Write A Post-Interview Thank You To Improve Your Chances Of Getting The Job

Write A Post-Interview Thank You To Improve Your Chances Of Getting The Job

We’ve discussed the best way to follow up after an interview, but what should you include in a follow-up to note make sure the hiring manager or recruiter really notices? According to career strategist Hannah Morgan, it’s a short, sweet, three line message that reaffirms your interest in the position and thanks the interviewer for their time. Here’s what it looks like.

Photo by Pavel Ignatov (Shutterstock)

The follow-up letter, she explains, should be easily digestible by the reader. After all, hiring managers are busy, and it’s a short walk from “appreciative that you sent a thank you note” to “annoyed you’re wasting my time”. Here’s what she suggests:

Paragraph 1: This two- or three-sentence paragraph explains why you are writing…thank you.

Paragraph 2: This paragraph reminds the interviewer why your specific skills are a match for the job and how you will add value to their organisation.

This might also be an opportunity to address any of your areas of weakness during the interview or to improve upon an answer you gave during the interview.

Paragraph 3: In this paragraph, emphasise your gratitude for the opportunity and state when YOU will be following up.

You can probably trim this down even more, but the format looks solid. She explains that the best time to send the note is 24-48 hours after your interview, and to send it directly to the hiring manager or recruiter that you worked with. A follow-up won’t make up for a poor fit to the position or a bad interview, but it can show character and tip the scales in your favour.

Write A Thank You Letter That Stands Out [Lipsticking]


  • I’ve hired quite a few people over the years. I can’t speak for all hirers, but let me say this… DO NOT DO THIS WITH ME!!!!!!!!!! If anything, this would hurt your chances with me. I would see this as pushy and being a brown noser, not enthusiastic. It is also something else that I would have to deal with.

    • I nodded so much in agreement with you that my head almost fell off. Grovelling is certainly no way to win employment – or at least no way to win employment for an organisation that I would want to work for.

    • This isn’t directed solely at you, Dan. It’s just a general question/observation, but if you or anyone else could give some insight that would be great. Anyway, many people recommend sending a thank you letter, while others apparently don’t like it. What, then, is a job seeker supposed to do? Do it anyway and hope all goes well? I can’t speak for everyone else, but when I send a thank you letter it’s because I want the job and I want the employer to remember me, not because I’m brown nosing. It can be quite cut throat out there when it comes to looking for work. If a thank you letter isn’t the way to go in order to stand out, then what should I do instead? What should anyone do?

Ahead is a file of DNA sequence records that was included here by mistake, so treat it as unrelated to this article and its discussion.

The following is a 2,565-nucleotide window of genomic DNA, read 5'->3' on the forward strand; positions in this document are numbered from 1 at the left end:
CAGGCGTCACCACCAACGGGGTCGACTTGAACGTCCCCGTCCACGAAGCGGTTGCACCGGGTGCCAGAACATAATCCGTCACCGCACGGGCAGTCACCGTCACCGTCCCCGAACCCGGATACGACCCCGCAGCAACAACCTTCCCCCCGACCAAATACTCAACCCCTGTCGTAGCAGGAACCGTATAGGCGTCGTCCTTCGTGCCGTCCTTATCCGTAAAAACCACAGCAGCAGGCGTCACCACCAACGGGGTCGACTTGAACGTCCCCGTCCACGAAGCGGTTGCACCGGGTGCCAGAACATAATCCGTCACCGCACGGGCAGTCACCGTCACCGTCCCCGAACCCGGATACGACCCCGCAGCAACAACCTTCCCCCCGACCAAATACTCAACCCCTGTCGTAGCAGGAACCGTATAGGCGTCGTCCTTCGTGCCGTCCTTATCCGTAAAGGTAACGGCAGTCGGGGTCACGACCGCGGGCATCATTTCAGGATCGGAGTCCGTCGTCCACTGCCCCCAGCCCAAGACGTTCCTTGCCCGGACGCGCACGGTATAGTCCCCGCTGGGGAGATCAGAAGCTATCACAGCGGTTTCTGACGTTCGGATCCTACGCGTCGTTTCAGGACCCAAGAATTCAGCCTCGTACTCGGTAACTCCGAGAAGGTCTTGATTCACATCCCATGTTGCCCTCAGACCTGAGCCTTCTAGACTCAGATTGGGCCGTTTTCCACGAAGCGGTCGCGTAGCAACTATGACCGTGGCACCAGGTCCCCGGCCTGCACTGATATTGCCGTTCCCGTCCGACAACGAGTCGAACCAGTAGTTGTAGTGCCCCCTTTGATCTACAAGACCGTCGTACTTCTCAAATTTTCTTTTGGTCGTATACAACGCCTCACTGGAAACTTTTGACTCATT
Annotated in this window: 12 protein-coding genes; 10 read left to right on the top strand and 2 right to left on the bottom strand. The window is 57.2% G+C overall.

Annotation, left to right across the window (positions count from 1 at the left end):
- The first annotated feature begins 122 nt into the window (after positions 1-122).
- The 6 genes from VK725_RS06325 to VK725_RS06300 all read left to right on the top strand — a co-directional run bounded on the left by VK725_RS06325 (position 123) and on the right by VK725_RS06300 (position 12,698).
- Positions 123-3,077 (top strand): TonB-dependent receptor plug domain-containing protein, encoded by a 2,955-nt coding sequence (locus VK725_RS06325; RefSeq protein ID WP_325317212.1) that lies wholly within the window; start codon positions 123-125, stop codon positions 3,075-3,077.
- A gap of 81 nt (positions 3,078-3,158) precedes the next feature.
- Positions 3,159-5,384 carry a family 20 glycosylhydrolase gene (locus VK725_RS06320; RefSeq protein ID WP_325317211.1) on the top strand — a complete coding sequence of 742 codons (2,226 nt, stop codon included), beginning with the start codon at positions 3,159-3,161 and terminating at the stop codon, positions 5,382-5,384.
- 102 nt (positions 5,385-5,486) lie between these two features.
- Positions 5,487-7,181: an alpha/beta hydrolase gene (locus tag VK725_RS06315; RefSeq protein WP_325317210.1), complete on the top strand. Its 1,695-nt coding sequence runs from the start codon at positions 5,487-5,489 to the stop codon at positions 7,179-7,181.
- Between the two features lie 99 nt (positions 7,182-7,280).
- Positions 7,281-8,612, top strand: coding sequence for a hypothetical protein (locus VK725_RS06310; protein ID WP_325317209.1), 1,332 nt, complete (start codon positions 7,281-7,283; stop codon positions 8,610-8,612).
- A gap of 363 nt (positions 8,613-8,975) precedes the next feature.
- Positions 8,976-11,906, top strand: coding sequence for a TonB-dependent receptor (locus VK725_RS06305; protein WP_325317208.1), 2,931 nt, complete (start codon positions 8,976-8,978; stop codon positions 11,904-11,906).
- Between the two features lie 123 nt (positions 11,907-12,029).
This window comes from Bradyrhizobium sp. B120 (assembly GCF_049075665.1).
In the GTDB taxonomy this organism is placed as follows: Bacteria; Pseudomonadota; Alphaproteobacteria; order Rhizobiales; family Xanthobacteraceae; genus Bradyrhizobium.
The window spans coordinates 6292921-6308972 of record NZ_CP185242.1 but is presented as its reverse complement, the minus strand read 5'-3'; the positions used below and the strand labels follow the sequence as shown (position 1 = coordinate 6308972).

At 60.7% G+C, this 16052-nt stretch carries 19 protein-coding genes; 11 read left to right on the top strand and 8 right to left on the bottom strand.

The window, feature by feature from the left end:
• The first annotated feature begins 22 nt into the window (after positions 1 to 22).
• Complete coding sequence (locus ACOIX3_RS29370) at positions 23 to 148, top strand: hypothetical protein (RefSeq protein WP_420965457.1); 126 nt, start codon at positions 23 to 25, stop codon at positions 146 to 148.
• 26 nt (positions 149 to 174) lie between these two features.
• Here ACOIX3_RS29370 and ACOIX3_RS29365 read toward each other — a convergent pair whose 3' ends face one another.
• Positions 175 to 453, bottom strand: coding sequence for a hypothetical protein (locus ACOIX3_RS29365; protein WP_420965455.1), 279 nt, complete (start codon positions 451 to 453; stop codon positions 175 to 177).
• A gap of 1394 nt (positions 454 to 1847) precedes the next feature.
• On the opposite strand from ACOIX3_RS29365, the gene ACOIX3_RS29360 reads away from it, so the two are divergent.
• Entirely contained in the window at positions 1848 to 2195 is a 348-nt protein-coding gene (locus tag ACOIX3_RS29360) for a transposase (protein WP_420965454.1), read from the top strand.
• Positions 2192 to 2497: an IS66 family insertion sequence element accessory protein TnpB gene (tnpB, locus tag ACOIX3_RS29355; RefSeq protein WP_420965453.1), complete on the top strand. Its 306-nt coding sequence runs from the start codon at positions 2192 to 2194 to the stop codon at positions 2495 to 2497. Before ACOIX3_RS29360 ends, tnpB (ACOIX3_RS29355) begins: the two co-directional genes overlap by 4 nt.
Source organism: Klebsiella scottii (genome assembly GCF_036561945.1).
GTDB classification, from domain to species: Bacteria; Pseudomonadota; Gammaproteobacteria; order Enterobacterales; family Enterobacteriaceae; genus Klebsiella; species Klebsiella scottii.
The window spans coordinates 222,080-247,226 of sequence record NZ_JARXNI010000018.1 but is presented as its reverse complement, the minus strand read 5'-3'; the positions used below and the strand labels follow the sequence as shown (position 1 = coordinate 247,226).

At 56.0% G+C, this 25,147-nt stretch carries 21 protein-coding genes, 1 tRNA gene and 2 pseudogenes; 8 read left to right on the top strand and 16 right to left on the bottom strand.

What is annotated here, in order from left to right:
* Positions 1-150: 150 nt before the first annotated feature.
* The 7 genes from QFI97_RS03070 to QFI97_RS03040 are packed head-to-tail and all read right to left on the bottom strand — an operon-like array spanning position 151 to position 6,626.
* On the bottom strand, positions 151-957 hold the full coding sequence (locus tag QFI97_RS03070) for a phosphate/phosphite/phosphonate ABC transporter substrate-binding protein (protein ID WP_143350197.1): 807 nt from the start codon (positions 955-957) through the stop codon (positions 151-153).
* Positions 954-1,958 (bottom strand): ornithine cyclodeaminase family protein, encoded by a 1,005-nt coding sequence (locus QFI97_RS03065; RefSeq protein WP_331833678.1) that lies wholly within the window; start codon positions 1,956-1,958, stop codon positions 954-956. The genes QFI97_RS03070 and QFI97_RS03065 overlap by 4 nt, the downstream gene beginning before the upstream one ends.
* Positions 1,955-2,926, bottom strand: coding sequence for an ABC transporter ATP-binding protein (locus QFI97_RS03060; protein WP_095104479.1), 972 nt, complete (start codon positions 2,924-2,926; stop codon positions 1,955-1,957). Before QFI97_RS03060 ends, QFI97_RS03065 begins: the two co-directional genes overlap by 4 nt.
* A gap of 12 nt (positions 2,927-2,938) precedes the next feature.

• Hi Leonie: Speaking from my own experience in recruiting (I’m not an HR specialist), I would say that these decisions are made based on the quality of the application (for shortlisting) and then how the person presents at the interview and performs in any practical tests.

        If the person has been outstanding in their application, interview and work tests then I’m certainly going to remember them and have them top of my mind! No need for follow up notes unless providing requested information or material.

        The final decision is rarely so close that I’d offer the job to one person over another simply on the basis that he or she sent a thank you note. If it were really close then I’d be calling the two finalists in for further meetings or tests as a way of establishing who has the superior skills or might be the best fit.

        As you’ve observed already, feelings about thank you notes are polarised. And despite all the research in the world, you probably won’t be able to establish whether the decision-maker in any given job hunt is a lover or hater of the things. In my case, I’m neutral: I won’t rule you out if you thank me, but it won’t help you either. That’s because I’m making the decision based on other factors.

        Finally, I would say that any unsolicited follow-up note just gives the recruiter something else on which to “judge” you. So if your note is misdirected, poorly judged, comes across as naive or desperate, or contains a spelling/grammar/factual error then it could be worse than if you hadn’t sent anything at all.

  • This is the key part: “A follow-up won’t make up for a poor fit to the position or a bad interview…”

    And basically, if you are a good fit and have given a good interview, then this kind of followup message will be superfluous, with one exception:
    If, during your interview, you have promised or been asked for some kind of additional information or sample of your work, then absolutely use the sending of this as an opportunity to also graciously say thank you and very briefly affirm your interest. (This is not brown-nosing or grovelling, but simple good manners.)

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